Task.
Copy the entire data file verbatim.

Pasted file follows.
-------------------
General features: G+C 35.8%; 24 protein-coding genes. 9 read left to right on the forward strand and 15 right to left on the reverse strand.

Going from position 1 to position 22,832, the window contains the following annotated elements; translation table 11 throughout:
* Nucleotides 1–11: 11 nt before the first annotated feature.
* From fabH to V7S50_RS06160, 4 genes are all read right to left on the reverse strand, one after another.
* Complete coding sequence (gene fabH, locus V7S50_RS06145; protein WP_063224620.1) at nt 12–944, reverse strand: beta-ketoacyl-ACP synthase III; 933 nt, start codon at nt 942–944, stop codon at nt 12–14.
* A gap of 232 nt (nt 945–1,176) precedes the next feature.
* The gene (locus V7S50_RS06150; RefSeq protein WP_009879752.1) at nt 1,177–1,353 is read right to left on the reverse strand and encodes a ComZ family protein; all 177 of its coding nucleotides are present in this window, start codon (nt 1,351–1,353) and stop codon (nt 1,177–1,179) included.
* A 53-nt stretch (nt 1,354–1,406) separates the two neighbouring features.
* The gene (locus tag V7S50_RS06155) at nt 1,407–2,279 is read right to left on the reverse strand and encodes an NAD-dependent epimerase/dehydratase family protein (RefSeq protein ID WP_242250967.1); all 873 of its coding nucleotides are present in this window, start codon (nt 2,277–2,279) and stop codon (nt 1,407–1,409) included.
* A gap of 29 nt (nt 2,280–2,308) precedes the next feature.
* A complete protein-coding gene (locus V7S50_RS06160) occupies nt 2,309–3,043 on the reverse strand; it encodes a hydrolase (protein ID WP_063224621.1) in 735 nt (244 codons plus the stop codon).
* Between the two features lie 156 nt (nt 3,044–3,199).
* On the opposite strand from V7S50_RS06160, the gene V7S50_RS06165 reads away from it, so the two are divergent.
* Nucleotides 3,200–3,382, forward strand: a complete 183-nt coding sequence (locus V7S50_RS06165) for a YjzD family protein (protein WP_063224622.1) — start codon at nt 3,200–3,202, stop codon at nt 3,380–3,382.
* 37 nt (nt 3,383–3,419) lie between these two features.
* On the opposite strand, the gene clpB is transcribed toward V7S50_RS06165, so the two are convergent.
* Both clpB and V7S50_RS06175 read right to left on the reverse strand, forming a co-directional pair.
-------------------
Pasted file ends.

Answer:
General features: G+C 35.8%; 24 protein-coding genes. 9 read left to right on the forward strand and 15 right to left on the reverse strand.

Going from position 1 to position 22,832, the window contains the following annotated elements; translation table 11 throughout:
* Nucleotides 1–11: 11 nt before the first annotated feature.
* From fabH to V7S50_RS06160, 4 genes are all read right to left on the reverse strand, one after another.
* Complete coding sequence (gene fabH, locus V7S50_RS06145; protein WP_063224620.1) at nt 12–944, reverse strand: beta-ketoacyl-ACP synthase III; 933 nt, start codon at nt 942–944, stop codon at nt 12–14.
* A gap of 232 nt (nt 945–1,176) precedes the next feature.
* The gene (locus V7S50_RS06150; RefSeq protein WP_009879752.1) at nt 1,177–1,353 is read right to left on the reverse strand and encodes a ComZ family protein; all 177 of its coding nucleotides are present in this window, start codon (nt 1,351–1,353) and stop codon (nt 1,177–1,179) included.
* A 53-nt stretch (nt 1,354–1,406) separates the two neighbouring features.
* The gene (locus tag V7S50_RS06155) at nt 1,407–2,279 is read right to left on the reverse strand and encodes an NAD-dependent epimerase/dehydratase family protein (RefSeq protein ID WP_242250967.1); all 873 of its coding nucleotides are present in this window, start codon (nt 2,277–2,279) and stop codon (nt 1,407–1,409) included.
* A gap of 29 nt (nt 2,280–2,308) precedes the next feature.
* A complete protein-coding gene (locus V7S50_RS06160) occupies nt 2,309–3,043 on the reverse strand; it encodes a hydrolase (protein ID WP_063224621.1) in 735 nt (244 codons plus the stop codon).
* Between the two features lie 156 nt (nt 3,044–3,199).
* On the opposite strand from V7S50_RS06160, the gene V7S50_RS06165 reads away from it, so the two are divergent.
* Nucleotides 3,200–3,382, forward strand: a complete 183-nt coding sequence (locus V7S50_RS06165) for a YjzD family protein (protein WP_063224622.1) — start codon at nt 3,200–3,202, stop codon at nt 3,380–3,382.
* 37 nt (nt 3,383–3,419) lie between these two features.
* On the opposite strand, the gene clpB is transcribed toward V7S50_RS06165, so the two are convergent.
* Both clpB and V7S50_RS06175 read right to left on the reverse strand, forming a co-directional pair.